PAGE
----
Step one: Strip off the old turf.

Step two: Dig over the area.

Step three: Add enough organic matter (e.g., compost) to improve clay soil drainage.

Step four: Rake and level the surface.

Step five: Cover the new surface with a layer (minimum of five centimetres (two inches) of sharp sand.

Step six: (Choose one of two methods) Sow lawn seed or lay the new turf on top of the surface.

How to improve waterlogged soil – The short term

Short term, there are a few small things you can do to keep the issue from getting any worse.

Note: If possible, wait until the soil can be worked on to prevent compacting it and causing further problems.

Identify the cause of the excess water

Was it heavy rain, groundwater flooding, overflowing drains or something different? If you think the flooding is caused by overflowing drains outside the garden, contact your water company.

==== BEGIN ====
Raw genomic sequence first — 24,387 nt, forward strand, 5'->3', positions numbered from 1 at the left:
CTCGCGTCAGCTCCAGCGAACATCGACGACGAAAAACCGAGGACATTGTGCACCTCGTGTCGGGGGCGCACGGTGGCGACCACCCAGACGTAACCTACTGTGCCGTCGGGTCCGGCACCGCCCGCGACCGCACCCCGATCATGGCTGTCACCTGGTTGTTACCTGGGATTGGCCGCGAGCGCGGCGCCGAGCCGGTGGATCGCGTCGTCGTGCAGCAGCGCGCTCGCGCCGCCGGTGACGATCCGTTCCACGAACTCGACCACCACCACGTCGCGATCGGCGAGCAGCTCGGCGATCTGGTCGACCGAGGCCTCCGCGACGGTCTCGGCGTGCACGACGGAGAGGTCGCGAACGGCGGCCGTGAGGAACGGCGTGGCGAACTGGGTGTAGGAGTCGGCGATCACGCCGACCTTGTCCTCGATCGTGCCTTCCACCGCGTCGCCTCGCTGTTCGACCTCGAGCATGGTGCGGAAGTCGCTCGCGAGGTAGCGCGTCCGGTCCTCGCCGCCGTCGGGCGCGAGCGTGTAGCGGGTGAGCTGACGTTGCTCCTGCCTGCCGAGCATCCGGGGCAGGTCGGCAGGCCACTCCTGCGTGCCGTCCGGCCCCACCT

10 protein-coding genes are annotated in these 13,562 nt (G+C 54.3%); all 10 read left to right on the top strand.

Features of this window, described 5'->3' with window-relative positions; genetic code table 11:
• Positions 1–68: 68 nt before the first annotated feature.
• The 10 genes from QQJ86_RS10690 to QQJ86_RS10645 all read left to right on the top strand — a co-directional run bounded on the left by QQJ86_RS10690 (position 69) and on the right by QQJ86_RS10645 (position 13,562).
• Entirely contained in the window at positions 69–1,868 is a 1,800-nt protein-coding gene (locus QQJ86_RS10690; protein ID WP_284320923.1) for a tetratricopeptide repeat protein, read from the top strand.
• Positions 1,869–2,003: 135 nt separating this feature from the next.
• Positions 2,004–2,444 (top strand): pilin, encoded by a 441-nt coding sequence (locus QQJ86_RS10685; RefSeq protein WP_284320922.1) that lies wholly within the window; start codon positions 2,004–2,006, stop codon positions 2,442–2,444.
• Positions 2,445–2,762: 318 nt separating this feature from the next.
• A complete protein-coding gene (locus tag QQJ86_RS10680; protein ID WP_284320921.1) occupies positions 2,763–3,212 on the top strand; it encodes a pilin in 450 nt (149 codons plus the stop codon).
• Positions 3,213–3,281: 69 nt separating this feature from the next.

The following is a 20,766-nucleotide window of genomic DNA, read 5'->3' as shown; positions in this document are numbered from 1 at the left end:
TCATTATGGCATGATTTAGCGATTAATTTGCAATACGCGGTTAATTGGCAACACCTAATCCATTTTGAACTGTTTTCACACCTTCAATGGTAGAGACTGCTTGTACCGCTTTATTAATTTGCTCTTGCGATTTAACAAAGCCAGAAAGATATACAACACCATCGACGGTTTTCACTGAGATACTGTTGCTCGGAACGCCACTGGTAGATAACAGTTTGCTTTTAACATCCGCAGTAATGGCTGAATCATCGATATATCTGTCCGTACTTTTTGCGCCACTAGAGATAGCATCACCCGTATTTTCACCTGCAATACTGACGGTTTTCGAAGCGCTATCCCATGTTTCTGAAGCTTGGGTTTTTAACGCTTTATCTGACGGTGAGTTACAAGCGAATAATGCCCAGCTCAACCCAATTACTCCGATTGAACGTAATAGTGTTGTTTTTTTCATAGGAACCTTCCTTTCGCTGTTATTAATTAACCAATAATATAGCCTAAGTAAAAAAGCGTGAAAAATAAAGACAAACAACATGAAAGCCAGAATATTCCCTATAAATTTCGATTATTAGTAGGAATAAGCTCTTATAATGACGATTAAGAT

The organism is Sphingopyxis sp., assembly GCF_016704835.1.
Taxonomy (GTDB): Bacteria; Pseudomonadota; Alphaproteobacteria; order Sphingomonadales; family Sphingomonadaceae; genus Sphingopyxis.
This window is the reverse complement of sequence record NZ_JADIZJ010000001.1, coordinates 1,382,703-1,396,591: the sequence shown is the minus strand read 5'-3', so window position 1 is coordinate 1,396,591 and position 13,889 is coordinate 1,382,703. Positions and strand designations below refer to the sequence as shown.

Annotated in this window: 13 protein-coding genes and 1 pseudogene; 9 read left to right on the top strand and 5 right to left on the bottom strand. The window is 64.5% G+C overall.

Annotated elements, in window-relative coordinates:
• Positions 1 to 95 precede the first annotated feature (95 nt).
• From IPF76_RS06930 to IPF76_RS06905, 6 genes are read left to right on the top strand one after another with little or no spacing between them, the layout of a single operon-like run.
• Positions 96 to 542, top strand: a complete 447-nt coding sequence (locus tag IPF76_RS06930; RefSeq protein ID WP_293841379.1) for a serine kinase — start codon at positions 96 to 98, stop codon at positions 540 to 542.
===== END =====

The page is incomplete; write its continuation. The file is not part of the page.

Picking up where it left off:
Clean and clear the area after the flooding

Wash down the hard surfaces and dispose of any debris (in and around the area) to prevent the following:

  • Drains becoming clogged.
  • Surfaces with soil being covered.
  • Pollutants or contaminants lingering in the garden.

Deal with damaged clay soil plants and crops

Remove any damaged shoots from plants affected by the flooding and dispose of any edible crops near harvest. This is because there is no sure way to know if the root crops will be safe to consume after the flooding.